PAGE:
The direct consequence of the decision of the CJEU on Safe Harbor was an attempt to have a new agreement, first named Safe Harbor 2.0, and later renamed Privacy Shield, that forces US companies to embrace stronger obligations to protect Europeans’ personal data, and companies must subsequently publish their “commitments” to data protection.

The US Department of Commerce and Federal Trade Commission will have to engage a “stronger monitoring and enforcement” of companies’ data protection practices. The US has provided written assurances that the ability of national security and law enforcement authorities to access personal data “will be subject to clear limitations, safeguards, and oversight mechanisms”, and that the US government will not engage in the unwarranted mass surveillance of personal data transferred to the US under the Privacy Shield arrangement. This was a significant concern for the EU, given the decision of the CJEU.

Anyone who feels that their personal data has been misused under the Privacy Shield program will be given the opportunity for redress. Europeans will also be able to contact an ombudsperson with any complaints about potential data misuse; the US will decide who will be the ombudsperson at a later date. The EU and US will engage in an annual joint review in order to assess the implementation of these measures.

For a full mindmap behind this article with articles, videos, and documents see #privacy

The draft of the agreement was ready to be ratified by the European Commission, the European Parliament, and individual European countries, but there was a complex pre-ratification process, including a check from the European ombudsman before final implementation. The Article 29 Working Party, the EU’s foremost authority on privacy, stated in April 2016 that the new agreement was a significant step forward. However, the group still had significant concerns about “the independence and effectiveness” of the relevant ombudsperson who would ultimately manage European complaints over NSA data use.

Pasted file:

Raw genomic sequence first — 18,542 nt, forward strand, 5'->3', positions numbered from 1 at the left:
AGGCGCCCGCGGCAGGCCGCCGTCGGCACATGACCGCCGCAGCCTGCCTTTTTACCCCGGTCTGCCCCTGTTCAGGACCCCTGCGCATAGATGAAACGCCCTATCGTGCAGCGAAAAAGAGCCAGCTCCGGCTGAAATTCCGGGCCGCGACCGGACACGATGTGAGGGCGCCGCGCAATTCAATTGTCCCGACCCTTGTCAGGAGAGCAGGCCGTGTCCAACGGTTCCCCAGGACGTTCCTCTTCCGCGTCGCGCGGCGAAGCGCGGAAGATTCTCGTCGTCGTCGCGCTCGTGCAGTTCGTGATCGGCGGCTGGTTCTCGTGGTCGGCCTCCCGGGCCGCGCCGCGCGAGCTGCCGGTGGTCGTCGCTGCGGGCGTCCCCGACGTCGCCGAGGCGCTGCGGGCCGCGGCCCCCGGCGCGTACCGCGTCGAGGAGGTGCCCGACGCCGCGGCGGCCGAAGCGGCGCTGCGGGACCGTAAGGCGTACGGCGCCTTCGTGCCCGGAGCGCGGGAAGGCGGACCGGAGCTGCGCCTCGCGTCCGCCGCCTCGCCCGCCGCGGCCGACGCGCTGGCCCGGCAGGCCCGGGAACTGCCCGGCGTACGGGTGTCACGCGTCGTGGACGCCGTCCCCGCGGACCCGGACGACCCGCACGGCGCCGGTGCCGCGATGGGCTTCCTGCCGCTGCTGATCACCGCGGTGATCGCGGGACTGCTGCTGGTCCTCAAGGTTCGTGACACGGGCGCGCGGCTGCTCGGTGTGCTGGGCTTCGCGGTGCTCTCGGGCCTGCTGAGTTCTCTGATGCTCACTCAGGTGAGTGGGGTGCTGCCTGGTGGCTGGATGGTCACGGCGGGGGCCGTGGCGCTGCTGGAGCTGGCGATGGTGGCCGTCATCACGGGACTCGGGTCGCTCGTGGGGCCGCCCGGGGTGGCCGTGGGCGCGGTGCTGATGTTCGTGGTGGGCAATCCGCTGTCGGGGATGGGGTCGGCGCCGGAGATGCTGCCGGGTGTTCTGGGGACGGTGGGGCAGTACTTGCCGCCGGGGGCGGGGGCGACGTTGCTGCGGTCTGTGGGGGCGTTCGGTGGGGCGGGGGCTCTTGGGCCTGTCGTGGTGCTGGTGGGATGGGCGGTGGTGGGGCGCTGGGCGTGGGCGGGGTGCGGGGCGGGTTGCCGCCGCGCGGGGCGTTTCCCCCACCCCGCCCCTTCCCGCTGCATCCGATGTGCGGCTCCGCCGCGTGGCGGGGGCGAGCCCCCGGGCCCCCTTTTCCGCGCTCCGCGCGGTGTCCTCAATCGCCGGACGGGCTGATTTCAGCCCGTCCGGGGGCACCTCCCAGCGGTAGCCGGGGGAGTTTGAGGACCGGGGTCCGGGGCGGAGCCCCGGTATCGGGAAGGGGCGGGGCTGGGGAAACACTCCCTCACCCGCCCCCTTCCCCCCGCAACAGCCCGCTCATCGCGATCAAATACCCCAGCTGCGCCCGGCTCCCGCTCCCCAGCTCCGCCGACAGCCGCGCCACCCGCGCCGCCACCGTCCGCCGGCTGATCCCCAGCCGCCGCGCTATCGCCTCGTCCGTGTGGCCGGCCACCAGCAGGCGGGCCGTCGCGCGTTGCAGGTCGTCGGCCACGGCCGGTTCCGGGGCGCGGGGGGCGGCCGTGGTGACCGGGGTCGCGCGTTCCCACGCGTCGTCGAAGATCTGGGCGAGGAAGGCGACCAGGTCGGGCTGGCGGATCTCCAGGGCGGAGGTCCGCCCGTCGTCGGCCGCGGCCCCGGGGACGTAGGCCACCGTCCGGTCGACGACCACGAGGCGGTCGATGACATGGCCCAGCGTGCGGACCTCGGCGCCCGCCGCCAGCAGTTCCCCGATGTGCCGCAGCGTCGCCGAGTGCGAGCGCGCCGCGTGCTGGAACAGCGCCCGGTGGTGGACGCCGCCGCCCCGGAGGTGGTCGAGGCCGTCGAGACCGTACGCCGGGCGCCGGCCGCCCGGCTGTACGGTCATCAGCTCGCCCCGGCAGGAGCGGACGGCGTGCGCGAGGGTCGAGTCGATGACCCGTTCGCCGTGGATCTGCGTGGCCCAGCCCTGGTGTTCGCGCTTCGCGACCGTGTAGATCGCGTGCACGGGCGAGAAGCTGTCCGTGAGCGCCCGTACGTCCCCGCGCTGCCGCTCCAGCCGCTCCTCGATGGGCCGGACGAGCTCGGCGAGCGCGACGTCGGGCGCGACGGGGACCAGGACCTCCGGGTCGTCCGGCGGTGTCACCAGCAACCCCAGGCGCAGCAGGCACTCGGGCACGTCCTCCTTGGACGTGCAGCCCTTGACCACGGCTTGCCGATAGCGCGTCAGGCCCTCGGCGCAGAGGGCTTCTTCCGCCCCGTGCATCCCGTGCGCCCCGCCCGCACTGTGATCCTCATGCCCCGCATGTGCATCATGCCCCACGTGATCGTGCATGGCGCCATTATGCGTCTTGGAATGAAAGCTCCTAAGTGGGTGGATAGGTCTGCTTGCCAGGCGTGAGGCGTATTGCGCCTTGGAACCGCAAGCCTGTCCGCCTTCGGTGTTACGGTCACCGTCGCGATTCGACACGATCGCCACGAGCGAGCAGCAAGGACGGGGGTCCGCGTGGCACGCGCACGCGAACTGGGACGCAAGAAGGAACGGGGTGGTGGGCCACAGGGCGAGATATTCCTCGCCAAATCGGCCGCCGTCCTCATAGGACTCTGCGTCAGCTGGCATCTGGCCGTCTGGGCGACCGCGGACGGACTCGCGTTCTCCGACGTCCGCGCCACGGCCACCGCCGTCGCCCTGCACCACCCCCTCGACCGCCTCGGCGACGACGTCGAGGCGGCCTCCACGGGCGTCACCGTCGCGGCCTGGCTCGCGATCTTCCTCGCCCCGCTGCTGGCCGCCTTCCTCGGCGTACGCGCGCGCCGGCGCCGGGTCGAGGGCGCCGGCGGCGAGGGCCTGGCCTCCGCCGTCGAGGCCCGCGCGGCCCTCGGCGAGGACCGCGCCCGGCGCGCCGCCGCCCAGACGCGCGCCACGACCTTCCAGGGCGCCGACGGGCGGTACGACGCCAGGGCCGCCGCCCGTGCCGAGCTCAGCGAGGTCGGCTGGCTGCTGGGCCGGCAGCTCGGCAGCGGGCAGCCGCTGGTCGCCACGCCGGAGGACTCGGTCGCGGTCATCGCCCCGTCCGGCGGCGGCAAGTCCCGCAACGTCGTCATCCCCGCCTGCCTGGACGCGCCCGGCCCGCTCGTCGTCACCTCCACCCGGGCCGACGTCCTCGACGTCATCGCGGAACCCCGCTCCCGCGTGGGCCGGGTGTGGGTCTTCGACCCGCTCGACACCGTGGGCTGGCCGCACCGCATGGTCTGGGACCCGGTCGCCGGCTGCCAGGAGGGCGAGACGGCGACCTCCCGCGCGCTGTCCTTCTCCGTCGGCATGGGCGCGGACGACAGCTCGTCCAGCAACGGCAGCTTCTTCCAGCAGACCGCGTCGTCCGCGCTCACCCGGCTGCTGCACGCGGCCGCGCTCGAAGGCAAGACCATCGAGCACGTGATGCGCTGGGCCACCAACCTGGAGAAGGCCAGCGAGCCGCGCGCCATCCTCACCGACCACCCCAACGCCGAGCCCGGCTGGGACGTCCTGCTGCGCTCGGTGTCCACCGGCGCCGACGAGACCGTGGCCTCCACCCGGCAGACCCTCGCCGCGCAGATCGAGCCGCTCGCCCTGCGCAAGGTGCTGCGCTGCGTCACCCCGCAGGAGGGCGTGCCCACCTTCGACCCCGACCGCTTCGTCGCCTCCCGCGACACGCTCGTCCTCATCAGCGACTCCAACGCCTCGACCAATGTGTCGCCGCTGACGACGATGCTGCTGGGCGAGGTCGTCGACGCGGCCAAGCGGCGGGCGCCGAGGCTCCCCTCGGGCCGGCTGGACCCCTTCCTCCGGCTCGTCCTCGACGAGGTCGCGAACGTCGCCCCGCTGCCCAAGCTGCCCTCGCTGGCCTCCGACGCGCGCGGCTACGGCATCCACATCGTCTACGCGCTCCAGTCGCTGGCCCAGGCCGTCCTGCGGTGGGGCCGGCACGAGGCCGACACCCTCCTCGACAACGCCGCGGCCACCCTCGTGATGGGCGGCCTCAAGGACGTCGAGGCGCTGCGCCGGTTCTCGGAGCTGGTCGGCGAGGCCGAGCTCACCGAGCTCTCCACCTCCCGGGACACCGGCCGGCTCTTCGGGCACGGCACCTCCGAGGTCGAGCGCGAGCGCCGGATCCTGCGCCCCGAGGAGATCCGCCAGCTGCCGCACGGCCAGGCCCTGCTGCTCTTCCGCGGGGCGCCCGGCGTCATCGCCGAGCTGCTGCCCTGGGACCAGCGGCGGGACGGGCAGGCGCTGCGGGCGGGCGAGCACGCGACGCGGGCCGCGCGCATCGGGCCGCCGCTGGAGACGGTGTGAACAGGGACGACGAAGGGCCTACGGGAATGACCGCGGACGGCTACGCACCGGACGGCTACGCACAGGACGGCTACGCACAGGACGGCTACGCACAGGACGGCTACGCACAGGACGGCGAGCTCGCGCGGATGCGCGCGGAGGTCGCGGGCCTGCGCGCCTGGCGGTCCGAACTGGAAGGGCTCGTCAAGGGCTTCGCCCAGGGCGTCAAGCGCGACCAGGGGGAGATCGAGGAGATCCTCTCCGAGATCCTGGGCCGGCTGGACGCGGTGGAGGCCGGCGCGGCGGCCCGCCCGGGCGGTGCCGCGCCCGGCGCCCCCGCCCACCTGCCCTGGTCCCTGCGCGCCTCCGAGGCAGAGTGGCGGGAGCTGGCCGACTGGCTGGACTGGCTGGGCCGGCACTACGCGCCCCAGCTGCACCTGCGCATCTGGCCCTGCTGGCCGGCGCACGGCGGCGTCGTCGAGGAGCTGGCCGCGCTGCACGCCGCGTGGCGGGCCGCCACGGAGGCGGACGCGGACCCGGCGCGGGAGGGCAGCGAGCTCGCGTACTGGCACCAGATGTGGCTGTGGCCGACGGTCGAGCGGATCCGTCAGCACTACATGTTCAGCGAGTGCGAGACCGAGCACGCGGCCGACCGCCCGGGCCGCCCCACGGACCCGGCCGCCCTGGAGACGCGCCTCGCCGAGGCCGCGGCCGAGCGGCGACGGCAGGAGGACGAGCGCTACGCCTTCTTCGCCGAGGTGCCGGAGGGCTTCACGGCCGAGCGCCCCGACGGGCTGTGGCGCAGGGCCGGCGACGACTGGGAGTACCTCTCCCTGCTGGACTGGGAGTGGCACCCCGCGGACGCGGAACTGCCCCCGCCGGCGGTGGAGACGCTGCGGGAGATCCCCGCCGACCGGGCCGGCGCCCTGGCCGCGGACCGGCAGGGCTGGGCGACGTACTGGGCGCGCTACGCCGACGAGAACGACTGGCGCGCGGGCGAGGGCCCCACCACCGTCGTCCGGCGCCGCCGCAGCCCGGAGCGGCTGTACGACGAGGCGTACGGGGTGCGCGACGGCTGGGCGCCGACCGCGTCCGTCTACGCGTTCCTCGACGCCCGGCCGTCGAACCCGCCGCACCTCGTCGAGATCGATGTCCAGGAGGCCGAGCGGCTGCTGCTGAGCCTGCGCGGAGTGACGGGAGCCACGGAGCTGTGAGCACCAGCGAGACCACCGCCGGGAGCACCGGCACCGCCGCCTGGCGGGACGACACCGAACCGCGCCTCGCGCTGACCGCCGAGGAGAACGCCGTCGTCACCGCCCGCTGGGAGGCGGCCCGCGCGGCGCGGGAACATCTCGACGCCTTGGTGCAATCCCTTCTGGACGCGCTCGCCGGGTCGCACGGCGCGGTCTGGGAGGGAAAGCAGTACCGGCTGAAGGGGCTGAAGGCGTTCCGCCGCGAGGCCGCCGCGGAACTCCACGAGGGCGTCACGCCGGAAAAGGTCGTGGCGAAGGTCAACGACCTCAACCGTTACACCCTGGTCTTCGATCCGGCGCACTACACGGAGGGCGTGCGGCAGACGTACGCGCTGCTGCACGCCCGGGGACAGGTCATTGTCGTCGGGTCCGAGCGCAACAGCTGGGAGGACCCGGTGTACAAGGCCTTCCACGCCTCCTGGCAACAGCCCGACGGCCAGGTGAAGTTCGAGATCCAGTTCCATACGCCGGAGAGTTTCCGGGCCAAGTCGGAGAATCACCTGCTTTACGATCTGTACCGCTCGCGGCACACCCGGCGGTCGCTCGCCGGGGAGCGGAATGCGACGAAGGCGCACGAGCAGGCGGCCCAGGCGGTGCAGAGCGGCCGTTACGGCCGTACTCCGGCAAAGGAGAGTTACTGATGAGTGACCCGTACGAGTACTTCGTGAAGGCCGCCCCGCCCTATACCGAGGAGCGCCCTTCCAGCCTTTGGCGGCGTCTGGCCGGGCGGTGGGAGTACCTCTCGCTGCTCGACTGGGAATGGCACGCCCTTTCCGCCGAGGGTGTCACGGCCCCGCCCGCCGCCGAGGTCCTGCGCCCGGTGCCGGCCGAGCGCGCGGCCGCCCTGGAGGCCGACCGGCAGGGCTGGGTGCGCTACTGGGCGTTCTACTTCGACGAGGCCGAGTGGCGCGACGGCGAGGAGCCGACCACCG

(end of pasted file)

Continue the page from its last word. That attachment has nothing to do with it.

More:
Unfortunately, however, European data protection authorities (DPAs) and European Data Protection Supervisor Giovanni Buttarelli asserted that the protection granted by the Privacy Shield was still not enough. It is still possible that the CJEU will eventually dismiss the Privacy Shield Agreement as well, not granting enough protection against data leaks. Buttarelli claimed that the level of protection granted by the Privacy Shield is better compared to the Safe Harbor, but Safe Harbor shouldn’t be used as the reference point for future privacy legislation. The Privacy Shield should only be read and compared to the general European principles on data protection.

The statement from Buttarelli and the European DPAs came a few days before the European Parliament passed a resolution to renegotiate the terms of the Privacy Shield agreement. The Article 29 Working Party will work together with the Article 31 Committee (the designated authority to make an agreement with US counterparts) to find an agreement which will ultimately satisfy all European requirements for safe data transfer.

European concerns over privacy are quite high, especially in the face of US tech companies. Europeans are also concerned about the idea that their information could be later shared with intelligence agencies. The Snowden case has shown that no matter the type of agreement that has been arranged, it is hard to prevent the leak of information.

The debate remains fierce. There lies the desire for privacy and data protection; simultaneously lies a growing need for security through surveillance, purportedly required to prevent terrorism or other crimes.


In The Photo The EU and The US. Photo Credit: Wikipedia/ Ssolberj

However, not everyone views it in this way. According to some in the US, European governments are using privacy as a weapon against tech companies to punish or force major US companies to invest, pay taxes, or undertake operations in their home countries. All European countries are trying constantly to drag US tech giants to have their headquarters in their countries. If they cannot reach an agreement, this could be another way to obtain it.

While the discussion on Transatlantic Trade and Investment Partnership agreements continues between the EU and the US, an agreement on similar principles and standards for data privacy may need to be set in place in the near future. Higher and similar standards between the US and the EU should be recommended, though this remains difficult due to the very distinct attitudes between the US and the EU towards privacy. A European standard that would still allow European companies to be competitive with US counterparts in the tech market would be the ideal solution. A stronger US standard that would still allow US companies to make profits with data without sharing and/or misusing them with third parties would be ideal on the other side of the Atlantic.







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  1. Claude Forthomme

    Excellent overview that zeroes in on the problem. And a big problem it is. Now with Brexit and the UK stepping out of the EU, I wonder what will happen here, with the Privacy Shield. It is already clear that the Transatlantic Trade and Investment Partnership currently under negotiation is at risk. Without the UK’s involvement as the United States “special friend”, such preferential agreements with the US are more likely than not to be jettisoned in future. What a pity. Brexit every day is showing itself to have been truly a historic disaster for everyone, the UK first and foremost, but also the US and the EU.